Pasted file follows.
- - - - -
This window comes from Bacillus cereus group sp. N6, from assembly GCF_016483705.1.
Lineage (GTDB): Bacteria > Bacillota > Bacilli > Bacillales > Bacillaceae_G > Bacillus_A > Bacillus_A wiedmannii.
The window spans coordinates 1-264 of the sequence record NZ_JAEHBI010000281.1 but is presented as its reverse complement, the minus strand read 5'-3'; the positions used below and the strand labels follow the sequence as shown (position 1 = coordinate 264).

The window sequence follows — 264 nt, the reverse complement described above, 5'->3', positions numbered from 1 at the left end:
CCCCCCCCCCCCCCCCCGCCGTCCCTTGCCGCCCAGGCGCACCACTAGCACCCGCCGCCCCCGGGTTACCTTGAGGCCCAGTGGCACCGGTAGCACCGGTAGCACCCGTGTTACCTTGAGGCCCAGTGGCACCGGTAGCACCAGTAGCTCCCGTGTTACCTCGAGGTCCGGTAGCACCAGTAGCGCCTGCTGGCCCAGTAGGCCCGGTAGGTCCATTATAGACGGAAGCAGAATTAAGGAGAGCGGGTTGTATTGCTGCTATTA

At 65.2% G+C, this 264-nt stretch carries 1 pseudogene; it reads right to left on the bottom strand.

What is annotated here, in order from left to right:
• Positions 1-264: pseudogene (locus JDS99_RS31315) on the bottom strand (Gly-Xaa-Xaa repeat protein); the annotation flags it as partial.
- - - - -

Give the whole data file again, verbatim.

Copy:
This window comes from Bacillus cereus group sp. N6, from assembly GCF_016483705.1.
Lineage (GTDB): Bacteria > Bacillota > Bacilli > Bacillales > Bacillaceae_G > Bacillus_A > Bacillus_A wiedmannii.
The window spans coordinates 1-264 of the sequence record NZ_JAEHBI010000281.1 but is presented as its reverse complement, the minus strand read 5'-3'; the positions used below and the strand labels follow the sequence as shown (position 1 = coordinate 264).

The window sequence follows — 264 nt, the reverse complement described above, 5'->3', positions numbered from 1 at the left end:
CCCCCCCCCCCCCCCCCGCCGTCCCTTGCCGCCCAGGCGCACCACTAGCACCCGCCGCCCCCGGGTTACCTTGAGGCCCAGTGGCACCGGTAGCACCGGTAGCACCCGTGTTACCTTGAGGCCCAGTGGCACCGGTAGCACCAGTAGCTCCCGTGTTACCTCGAGGTCCGGTAGCACCAGTAGCGCCTGCTGGCCCAGTAGGCCCGGTAGGTCCATTATAGACGGAAGCAGAATTAAGGAGAGCGGGTTGTATTGCTGCTATTA

At 65.2% G+C, this 264-nt stretch carries 1 pseudogene; it reads right to left on the bottom strand.

What is annotated here, in order from left to right:
• Positions 1-264: pseudogene (locus JDS99_RS31315) on the bottom strand (Gly-Xaa-Xaa repeat protein); the annotation flags it as partial.